By Carleton Rivers, RD
Educational materials on health and physical activity are geared toward the typically developing adolescent. These materials are not necessarily appropriate for adolescents with intellectual impairments. A group led by Linda Bandini, PhD, RD, from the University of Massachusetts Medical School, believes that adolescents with intellectual disabilities (ID) would benefit greatly from nutrition education programs that specifically addressed their cognitive and communicative needs.
That’s where Health U’s curriculum comes into play. Health U’s curriculum differs from other health education programs by providing an interactive and captivating learning experience tailored to the ID population.
The Health U curriculum is made up of ten, 60-minute lessons created for adolescents and young adults with mild to moderate ID. The program is designed to be taught by a registered dietitian or an educator who has had at least two college courses on nutrition. The 10 lessons cover topics like MyPlate, fruits and vegetables, fats and proteins, sugar, how to plan a balanced meal, making healthy choices, snacking, portion sizes, and eating out. Each lesson includes a short discussion of new concepts, a hands-on learning activity, time to engage in movement or physical activity, and a taste test. Lessons are concluded with a “Take Home Ideas” sheet which helps students share what they learn in class with their parents or caregivers. The program manuscript also includes a section on how educators can best implement each lesson on a range of different budget types.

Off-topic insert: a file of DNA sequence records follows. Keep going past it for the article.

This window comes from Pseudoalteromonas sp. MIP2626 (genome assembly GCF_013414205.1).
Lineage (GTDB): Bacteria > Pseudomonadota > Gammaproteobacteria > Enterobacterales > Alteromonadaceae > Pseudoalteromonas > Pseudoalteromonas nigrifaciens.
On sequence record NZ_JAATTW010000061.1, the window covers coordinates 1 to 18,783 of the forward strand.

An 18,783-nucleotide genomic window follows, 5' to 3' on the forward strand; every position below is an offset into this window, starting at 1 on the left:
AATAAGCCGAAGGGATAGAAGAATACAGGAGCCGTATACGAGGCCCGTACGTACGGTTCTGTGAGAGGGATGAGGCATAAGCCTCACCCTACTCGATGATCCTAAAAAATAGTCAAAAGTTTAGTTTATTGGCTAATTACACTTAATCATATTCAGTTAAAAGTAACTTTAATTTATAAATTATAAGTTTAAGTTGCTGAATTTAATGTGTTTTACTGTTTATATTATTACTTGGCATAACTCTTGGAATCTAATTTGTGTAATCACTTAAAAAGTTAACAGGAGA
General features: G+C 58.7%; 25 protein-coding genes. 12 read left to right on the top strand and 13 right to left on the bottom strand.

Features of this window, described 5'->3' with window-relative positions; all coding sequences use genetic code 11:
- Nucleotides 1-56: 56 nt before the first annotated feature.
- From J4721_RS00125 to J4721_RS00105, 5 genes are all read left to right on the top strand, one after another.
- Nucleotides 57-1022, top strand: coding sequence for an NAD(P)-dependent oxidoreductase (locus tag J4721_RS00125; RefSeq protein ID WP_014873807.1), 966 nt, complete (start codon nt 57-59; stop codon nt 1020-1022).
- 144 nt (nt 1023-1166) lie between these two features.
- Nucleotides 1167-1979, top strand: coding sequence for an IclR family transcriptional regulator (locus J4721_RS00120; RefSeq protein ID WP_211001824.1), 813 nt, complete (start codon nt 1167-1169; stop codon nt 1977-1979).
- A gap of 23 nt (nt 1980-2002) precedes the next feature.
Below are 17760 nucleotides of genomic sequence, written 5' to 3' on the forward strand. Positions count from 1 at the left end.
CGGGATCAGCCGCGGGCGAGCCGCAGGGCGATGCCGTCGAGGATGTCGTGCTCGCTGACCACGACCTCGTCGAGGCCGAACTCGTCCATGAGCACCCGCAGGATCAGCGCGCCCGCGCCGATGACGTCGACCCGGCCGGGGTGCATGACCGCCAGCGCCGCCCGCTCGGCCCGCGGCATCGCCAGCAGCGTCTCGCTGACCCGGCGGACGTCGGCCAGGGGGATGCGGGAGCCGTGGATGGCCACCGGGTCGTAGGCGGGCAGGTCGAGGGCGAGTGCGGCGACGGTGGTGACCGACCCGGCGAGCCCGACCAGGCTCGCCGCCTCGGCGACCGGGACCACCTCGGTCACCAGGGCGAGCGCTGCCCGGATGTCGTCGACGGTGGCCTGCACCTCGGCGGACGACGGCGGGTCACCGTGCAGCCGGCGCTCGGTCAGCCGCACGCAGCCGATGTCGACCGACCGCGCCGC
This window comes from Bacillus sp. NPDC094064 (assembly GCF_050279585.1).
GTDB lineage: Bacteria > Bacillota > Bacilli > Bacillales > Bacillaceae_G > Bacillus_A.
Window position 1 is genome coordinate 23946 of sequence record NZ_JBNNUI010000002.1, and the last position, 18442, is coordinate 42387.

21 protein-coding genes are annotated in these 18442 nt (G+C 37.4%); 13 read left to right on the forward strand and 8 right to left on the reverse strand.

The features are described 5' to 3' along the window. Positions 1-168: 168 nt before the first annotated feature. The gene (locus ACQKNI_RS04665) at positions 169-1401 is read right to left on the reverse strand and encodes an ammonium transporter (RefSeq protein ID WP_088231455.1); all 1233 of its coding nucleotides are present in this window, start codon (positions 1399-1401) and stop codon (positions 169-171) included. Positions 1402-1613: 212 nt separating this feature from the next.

The Health U curriculum is an in-depth and practical program for students with ID to learn about nutrition, physical activity, and living a healthy lifestyle in a way that caters to their specific learning needs. For more information, contact Dr. Linda Bandini at firstname.lastname@example.org.
L. Bandini, PhD, RD, Curtin, C., MSW, Fleming, R., PhD, Maslin, M., Med, and Scampini, R., MS, RD. Health U. Nutrition Curriculum for Teenagers with Intellectual and Developmental Disabilities.